We are in this day of trial, have been in it for over twenty years, and each day brings us nearer to the culmination of testing, and tends to separate more and more widely between those who are really God's people begotten of the holy spirit, and those who are merely nominally and outwardly his, naming the name of Christ, and drawing nigh with their lips, but in heart are out of sympathy with him and his Word of righteousness.

(2) As this true class is being thus forced out of sympathy with Babylon and the masses of all denominations, they are hungering and thirsting after righteousness—desiring the spiritual food, which the Lord has been meantime preparing for them, and which now, by his grace, is indeed "meat in due season" to all who belong to the true household of faith. Such, having been considerably weaned from the spirit of Babylon, will frequently be found in just that attitude of heart and mind in which the truth will appeal to them quickly and thoroughly, and sometimes accomplish as much in one year as was accomplished with others at an earlier period in several years of study and development.

For these reasons we are expecting great things in the way of progress of the truth in the near future. We believe it the duty, as well as the pleasure, of all who have been enlightened of God through the harvest message, to spread the good tidings abroad,—to hand out to famishing brethren the meat in due season which has so strengthened our own hearts. And this seems to be more and more the spirit of the Lord's brethren, as they receive of the Lord's grace and truth and become more and more copies of God's dear Son, and have more and more of his spirit of willingness to serve the brethren, and, as the Apostle suggests, are willing to lay down their lives for the brethren (1 John 3:16)—not literally, but day by day and opportunity by opportunity—willing to sacrifice the comforts and advantages which, to the natural man, go to make up the sum of earthly life and happiness. They take pleasure in renouncing earthly privileges and luxuries, and even some of life's comforts, that they may spend the more of their substance and be the more [R2752 : page 4] spent themselves in doing good unto all men, especially to the household of faith, and especially in the higher spiritual good things which they have the inestimable privilege of dispensing as servants of our present Lord.—Matt. 24:45.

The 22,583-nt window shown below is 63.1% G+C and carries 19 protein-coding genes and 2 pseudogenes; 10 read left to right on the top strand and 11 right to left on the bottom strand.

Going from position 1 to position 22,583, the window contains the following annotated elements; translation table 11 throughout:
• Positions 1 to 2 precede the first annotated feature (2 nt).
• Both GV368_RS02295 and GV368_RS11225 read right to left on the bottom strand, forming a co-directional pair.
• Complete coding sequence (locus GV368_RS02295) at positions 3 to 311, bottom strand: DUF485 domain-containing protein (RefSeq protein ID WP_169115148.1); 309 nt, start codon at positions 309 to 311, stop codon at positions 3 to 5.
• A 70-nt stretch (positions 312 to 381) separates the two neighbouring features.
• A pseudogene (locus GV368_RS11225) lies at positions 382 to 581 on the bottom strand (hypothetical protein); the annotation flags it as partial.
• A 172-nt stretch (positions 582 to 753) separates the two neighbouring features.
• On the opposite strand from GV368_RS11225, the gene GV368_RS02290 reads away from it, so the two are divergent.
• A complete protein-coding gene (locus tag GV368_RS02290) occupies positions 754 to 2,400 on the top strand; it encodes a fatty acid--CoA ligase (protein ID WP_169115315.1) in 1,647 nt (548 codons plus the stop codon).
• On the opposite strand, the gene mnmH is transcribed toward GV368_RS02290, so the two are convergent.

And since this commendable spirit seems to be growing amongst the dear friends of the truth, everywhere, we may reasonably expect that the coming year will be one of still greater activities and still greater successes in the dispensing of the truth and the bringing of brethren out of darkness into the marvelous light, now shining for all who are the Lord's people. Just how this will be accomplished we do not yet see clearly; but we are encouraged by fresh proposals for the Colporteur work and an increasing interest in the Volunteer work both at home and abroad. If all of the deeply interested will join us in praying the Lord of the harvest to send forth more laborers into the harvest work, we may expect, as one result, that all who thus pray will themselves be granted fresh and larger opportunities for service.

As we consider it not to be the Lord's will that we should beg for money, but merely that we should use as wisely as possible whatever he shall supply, so we feel that it would not be the Lord's will that we should press or urge upon any the matter of service to his cause. We merely call attention to the opportunities for service and the privileges connected with these, and to the advantages and blessings which accrue to those who embrace them. We can, however, speak confidently of a fact that experience has demonstrated, and to which many of our readers could testify; viz., that the Lord specially blesses those who, having received the light of truth, do not put it under a bushel, but let it shine, fearlessly and wisely, to all the household of faith. Many letters indicate that great blessing was received and spiritual progress made during the past year; and these came chiefly from those who have engaged in the Volunteer work—preaching the present truth Sunday after Sunday, to those professing to be children of God, by distributing to them literature as they returned home from their churches. So great has been the blessing upon [R2752 : page 5] many of these Volunteers that they have written to us urging that some kind of literature may be prepared so that they may engage in similar service during the year 1901. One dear sister, who was at first deterred by criticism (from one who should have helped instead of hindered her), declares that nothing she ever did in the Lord's service was so heavy a "cross" at first; but that having taken it up as a service to the Lord and his "brethren" she had received from it more blessing than from any other service ever performed. She and associates have thoroughly distributed the "Volunteer" TOWER to the Protestant church attendants of their city and even surrounding towns, and like true soldiers of the cross are waiting and calling for more of the love-and-truth ammunition which, under God's blessing, routing the powers of darkness, from some hearts at least, will deliver "brethren" and bring them into the clear sunlight of grace and truth.